The Gennadius Library of the American School of Classical Studies at Athens will launch its 2023-24 Thalia Potamianos Annual Lecture Series, featuring esteemed classicist and translator of Homer's "Odyssey," Emily Wilson. The three, separate lectures are free, both live and live-streamed, in Athens, Greece, on October 3, 2023, in Washington, DC, on January 24, 2024, and in New York City on May 8, 2024.

* Please register to reserve your seats now!

“My three talks will examine the themes of heroic greatness, destiny and wisdom in the Homeric poems and other works of ancient Greek literature,” explained Prof. Wilson. “I will reconsider the connections, gaps and differences between antiquity and contemporary cultures.”

She added: "I am thrilled to launch this season of the Potamianos Lecture series, providing a platform to examine the profound influence of ancient Greece on our contemporary world.” "By fostering dialogue and intellectual exchange, we hope to broaden our understanding of the past and its impact on the present."

Dr. Maria Georgopoulou, Director of the Gennadius Library said, “We are delighted to host such a brilliant, spirited classicist, who does not shy away from reinterpreting ancient texts through translation in order to showcase how connected they are with our world today.”


2023 –2024 Schedule for The Myth, Magic, and Mystery of the Ancient Greeks

Lecture I: The Vulnerability of Heroism

Tuesday, October 3, 2023 – ATHENS, GREECE
7:00 p.m. EEST (Greece) / 12:00 p.m. EDT (US)
Cotsen Hall, Anapiron Polemou 9

Lecture II: Destiny, Tradition, Choice

Wednesday, January 24, 2024 – GEORGETOWN UNIVERSITY (Washington, DC)
6:00 p.m. EST (US)
Gaston Hall, located inside the Healy Hall Building, 37th & O Streets, NW

Lecture III: The Wisdom of Stories

Wednesday, May 8, 2024 – NEW YORK CITY
6:00 p.m. EDT (US)
St. Bartholomew’s Church, 352 Park Avenue (between 50th & 51st Streets)

About Emily Wilson

Emily Wilson has dedicated her career to investigating the profound and varied influences of ancient Greek and Roman literature on later cultures, to uncovering surprising new angles on canonical works of ancient poetry and philosophy, and to making these complex texts available to contemporary audiences. She has been instrumental in shedding new light on the works of ancient writers and promoting an inclusive and diverse perspective in classical studies.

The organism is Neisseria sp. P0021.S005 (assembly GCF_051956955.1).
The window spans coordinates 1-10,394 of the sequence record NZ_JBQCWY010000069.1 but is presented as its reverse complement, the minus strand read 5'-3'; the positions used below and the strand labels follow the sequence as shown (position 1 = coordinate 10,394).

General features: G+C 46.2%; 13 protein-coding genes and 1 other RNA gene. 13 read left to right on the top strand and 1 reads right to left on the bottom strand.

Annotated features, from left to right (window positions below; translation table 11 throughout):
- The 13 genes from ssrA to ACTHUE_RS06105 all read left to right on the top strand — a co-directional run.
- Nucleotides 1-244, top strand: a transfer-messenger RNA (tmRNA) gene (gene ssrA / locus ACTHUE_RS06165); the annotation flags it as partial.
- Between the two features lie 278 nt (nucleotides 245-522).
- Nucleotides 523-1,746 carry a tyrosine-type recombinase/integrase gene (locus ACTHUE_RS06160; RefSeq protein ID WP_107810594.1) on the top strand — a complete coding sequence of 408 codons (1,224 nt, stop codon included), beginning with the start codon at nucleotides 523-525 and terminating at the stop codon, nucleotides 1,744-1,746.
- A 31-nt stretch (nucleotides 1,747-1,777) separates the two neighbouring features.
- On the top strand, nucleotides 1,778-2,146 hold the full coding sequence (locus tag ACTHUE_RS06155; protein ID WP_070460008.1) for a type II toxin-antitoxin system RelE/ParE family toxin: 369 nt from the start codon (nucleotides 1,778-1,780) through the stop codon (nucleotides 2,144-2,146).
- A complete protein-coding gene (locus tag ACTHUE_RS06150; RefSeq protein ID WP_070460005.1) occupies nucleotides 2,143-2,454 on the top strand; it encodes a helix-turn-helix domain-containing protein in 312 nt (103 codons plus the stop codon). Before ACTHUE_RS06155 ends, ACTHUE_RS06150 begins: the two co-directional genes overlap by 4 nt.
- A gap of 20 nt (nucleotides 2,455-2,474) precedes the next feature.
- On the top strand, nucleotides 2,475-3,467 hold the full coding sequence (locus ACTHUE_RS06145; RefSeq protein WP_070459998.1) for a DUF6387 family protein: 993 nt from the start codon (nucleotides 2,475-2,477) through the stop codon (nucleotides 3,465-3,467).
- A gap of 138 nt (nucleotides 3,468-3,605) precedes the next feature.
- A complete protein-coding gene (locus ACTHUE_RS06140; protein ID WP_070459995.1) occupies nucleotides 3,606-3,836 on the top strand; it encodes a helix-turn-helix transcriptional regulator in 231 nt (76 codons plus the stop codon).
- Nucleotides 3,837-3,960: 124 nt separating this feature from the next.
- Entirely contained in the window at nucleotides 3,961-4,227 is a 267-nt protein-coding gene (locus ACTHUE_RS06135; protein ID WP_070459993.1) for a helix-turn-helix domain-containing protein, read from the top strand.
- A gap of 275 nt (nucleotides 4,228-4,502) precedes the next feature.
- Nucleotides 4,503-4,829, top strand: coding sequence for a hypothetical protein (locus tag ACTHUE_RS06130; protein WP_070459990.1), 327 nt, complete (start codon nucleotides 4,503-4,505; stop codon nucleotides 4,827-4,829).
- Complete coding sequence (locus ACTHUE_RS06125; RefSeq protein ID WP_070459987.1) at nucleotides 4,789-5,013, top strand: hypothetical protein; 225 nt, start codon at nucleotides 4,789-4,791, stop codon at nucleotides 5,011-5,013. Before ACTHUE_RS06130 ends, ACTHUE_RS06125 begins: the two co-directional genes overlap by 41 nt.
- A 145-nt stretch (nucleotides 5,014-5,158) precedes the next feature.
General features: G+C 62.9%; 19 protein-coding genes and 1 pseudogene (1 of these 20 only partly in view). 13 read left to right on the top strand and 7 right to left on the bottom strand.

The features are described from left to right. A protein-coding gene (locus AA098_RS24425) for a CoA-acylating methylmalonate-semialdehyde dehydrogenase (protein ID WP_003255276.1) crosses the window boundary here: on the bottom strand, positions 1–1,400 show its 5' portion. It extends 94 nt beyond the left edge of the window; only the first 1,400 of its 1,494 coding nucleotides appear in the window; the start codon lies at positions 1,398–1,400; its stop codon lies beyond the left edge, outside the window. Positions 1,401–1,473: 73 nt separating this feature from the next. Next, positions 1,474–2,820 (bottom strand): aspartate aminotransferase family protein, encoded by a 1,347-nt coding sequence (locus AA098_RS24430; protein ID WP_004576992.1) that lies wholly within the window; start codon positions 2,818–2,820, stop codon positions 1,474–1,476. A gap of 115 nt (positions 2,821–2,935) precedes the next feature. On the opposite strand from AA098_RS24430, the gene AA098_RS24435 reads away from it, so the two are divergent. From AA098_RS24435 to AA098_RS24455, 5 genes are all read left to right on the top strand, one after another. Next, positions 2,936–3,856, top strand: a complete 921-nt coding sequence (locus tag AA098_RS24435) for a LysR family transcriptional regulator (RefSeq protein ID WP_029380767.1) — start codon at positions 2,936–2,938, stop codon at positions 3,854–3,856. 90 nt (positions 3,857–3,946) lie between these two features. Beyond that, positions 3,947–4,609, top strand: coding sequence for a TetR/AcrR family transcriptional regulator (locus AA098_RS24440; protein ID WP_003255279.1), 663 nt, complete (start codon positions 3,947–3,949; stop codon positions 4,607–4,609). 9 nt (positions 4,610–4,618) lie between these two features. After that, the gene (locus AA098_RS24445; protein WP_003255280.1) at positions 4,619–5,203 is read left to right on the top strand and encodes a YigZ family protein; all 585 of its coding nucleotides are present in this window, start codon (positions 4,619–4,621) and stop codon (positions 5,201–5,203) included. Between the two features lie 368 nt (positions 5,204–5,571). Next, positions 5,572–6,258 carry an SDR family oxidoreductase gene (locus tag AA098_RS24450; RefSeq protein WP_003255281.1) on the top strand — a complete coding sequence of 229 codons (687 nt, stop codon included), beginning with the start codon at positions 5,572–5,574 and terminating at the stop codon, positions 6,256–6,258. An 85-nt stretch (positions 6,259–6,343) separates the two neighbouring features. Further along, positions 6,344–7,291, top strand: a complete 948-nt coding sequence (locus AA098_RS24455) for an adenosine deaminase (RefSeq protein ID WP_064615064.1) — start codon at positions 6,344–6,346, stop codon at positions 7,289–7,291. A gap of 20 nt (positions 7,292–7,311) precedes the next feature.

She is, perhaps, best known for her critically acclaimed translation of The Odyssey (2017) into English, providing a fresh, unique translation of Homer's work in iambic pentameter. Wilson's Odyssey was named by The New York Times as one of its 100 notable books of 2018, and it was shortlisted for the 2018 National Translation Award. In 2019, Wilson was the recipient of a MacArthur Fellowship “genius grant” for her work bringing classical literature to new audiences.

At the University of Pennsylvania, Emily Wilson is a professor in the Department of Classical Studies and serves as the Chair of the Program in Comparative Literature and Literary Theory. Her highly anticipated translation of the Iliad is set to be published this September by W.W. Norton & Company.

About the Thalia Potamianos Annual Lecture Series

Established in June 2020, the Thalia Potamianos Annual Lectures Series seeks to create a stimulating environment to draw the academic community and the public to the Gennadius Library of the American School of Classical Studies at Athens. Every year, a highly distinguished, internationally renowned scholar is selected to conduct research and develop programs on a topic relevant to the Gennadius Library. The research will culminate in a minimum of three annual public lectures, which will be delivered in Athens and the United States.

This program is being made possible by a generous grant from Gennadius Library Overseer Phokion Potamianos. Mr. Potamianos named the series in memory of his grandmother, a distinguished Greek biochemist, scientist, and philanthropist.